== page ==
Saving Images that use a MultiColour-Profile

There are two ways to save images that have been converted to multicolor profiles: Splitting the file into their respective channels, which are saved as a TIF file, or saving the file in Photoshop DCS 2.0 format. Since the color channels are neither in RGB nor CMYK format, but are based on the L*a*B system, many file types do not support them if the file is to be saved in Photoshop.

Although this would also work in PSD format, files containing solid channels cannot be opened/imported in InDesign. However, since this step is essential for many separation workflows, it is advisable to dissect the image at hand into its respective primary color channels and save them into individual TIF files. This seems relatively time-consuming, but in return gives full control over the image data contained in the layout. While converting to Photoshop DCS 2.0 format is suitable for offset printing as soon as spot colors are used, it is not suitable for risograph printing because you cannot access the color channels of the file when you open it in Acrobat.

So after the image is converted to the multicolor profile, it is divided into the channels. This can be done in Adobe Photoshop in the [Channels] window. The [Channels] window is a list-like overview of the channels contained in the image file, it can be found in the upper program bar under Window > Channels. On the right side of this window there is a button for activating a drop-down menu. Here the command [Split Channels] is used to split the image into the respective number of primary color channels.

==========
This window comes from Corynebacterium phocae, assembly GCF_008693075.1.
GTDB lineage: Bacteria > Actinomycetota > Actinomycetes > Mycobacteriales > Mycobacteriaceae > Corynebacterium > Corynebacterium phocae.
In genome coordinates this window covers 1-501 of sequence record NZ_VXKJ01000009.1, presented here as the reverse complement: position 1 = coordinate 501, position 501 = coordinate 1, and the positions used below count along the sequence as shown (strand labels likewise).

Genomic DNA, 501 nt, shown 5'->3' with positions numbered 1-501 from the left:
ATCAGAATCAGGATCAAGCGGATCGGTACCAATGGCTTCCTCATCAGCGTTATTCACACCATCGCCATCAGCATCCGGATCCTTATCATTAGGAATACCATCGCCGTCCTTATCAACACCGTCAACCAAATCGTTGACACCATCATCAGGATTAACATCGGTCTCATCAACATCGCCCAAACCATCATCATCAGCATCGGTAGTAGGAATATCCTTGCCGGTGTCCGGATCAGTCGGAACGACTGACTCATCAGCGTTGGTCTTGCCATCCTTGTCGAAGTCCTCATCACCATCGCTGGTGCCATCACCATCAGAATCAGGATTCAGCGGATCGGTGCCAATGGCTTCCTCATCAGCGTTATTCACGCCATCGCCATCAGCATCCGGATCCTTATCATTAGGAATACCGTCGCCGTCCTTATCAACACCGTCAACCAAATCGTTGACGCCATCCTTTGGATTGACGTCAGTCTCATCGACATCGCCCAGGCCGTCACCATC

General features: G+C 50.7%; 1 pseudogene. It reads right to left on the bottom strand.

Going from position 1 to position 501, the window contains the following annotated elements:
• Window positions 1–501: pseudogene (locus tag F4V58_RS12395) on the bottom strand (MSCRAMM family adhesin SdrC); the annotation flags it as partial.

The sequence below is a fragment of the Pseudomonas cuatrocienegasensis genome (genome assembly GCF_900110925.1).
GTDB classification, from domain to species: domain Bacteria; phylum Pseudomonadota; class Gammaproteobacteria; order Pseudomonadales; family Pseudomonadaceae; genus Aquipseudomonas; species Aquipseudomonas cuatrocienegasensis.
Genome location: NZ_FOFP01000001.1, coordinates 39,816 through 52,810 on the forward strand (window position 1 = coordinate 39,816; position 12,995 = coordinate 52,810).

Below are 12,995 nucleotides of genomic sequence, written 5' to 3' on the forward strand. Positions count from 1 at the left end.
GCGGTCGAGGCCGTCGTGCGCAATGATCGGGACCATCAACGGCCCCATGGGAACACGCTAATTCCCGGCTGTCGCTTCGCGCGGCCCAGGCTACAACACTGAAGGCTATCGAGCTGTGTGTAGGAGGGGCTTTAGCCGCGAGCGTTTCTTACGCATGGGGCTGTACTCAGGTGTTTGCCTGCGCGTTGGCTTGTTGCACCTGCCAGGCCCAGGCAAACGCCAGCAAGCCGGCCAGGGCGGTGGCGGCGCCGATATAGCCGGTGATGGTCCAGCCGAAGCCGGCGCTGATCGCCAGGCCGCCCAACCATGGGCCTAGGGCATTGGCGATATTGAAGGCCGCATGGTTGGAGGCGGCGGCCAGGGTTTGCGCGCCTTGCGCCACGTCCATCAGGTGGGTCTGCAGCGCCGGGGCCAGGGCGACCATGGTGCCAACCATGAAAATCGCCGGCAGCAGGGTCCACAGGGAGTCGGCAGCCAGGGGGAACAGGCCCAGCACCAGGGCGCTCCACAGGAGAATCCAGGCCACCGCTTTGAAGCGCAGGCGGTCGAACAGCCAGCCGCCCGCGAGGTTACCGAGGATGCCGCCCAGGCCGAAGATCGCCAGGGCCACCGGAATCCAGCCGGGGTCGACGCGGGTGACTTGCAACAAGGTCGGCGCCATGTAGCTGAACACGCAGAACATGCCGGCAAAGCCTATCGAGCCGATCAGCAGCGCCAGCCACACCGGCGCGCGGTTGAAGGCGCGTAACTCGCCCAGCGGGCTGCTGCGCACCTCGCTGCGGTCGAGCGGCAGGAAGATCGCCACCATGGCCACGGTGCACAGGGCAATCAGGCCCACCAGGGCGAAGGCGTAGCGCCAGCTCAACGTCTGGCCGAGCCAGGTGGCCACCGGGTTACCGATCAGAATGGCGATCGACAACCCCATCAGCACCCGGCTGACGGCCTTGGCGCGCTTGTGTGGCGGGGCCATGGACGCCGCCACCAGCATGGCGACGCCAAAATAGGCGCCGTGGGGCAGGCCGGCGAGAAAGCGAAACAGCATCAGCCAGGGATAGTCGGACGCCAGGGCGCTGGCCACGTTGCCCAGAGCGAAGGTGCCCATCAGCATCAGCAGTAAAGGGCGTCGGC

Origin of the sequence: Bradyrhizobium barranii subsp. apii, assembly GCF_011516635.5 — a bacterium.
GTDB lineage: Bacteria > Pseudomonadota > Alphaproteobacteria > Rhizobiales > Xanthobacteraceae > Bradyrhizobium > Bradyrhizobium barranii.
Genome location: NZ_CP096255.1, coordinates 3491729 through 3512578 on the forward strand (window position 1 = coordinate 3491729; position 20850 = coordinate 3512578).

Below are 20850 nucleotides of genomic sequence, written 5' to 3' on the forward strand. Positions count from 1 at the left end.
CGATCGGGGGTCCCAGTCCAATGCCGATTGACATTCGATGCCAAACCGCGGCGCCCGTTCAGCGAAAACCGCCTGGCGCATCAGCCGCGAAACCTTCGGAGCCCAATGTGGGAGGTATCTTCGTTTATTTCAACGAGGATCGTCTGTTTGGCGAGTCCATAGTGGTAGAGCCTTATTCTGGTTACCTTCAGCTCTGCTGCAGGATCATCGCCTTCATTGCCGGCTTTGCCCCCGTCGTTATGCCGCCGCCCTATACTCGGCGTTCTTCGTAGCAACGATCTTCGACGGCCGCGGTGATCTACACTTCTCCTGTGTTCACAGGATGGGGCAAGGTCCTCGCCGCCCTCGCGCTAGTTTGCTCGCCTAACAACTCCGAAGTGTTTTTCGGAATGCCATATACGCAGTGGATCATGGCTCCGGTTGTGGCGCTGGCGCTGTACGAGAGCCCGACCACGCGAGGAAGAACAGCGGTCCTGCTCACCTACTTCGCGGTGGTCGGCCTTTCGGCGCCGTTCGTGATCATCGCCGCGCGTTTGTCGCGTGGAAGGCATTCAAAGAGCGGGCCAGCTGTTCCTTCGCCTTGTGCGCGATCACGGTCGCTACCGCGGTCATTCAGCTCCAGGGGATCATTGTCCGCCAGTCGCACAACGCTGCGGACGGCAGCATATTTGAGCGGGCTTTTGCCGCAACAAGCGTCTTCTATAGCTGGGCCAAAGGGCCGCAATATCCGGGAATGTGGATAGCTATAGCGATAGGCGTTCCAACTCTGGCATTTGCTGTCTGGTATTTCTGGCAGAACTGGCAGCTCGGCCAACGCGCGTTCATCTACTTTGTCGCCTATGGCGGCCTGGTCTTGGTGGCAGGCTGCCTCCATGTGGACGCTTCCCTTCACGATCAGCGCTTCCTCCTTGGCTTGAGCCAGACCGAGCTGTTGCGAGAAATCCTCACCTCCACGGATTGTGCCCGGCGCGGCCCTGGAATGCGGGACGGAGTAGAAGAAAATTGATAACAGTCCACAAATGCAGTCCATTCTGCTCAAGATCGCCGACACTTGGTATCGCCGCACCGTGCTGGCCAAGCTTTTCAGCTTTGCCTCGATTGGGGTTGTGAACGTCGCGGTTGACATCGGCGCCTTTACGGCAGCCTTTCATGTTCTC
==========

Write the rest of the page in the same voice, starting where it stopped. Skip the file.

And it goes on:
1 The drop-down menu for the different program windows
2 The Split Channels option within the Channels window

At the same time, there is now no longer one subject in the Photoshop work screen, but as many as the source image has channels. These are automatically named by Photoshop in combination with the color profile with a suffix so that the name of the color channel is appended to the original name of the file, like this: Filename.psd becomes Filename_Blue, Filename_Red as well as Filename_Yellow. Depending on the name of the color that is in the file, the filename is shortened. It seems that Photoshop’s automatic file naming only supports 29 characters. So you should refrain from very similar image names, so that the images can be well assigned afterwards. In practice, it turns out that exact and precise work is necessary here, because the color channels cannot be easily distinguished.


Once the files have been saved as TIFs, they can be imported into InDesign.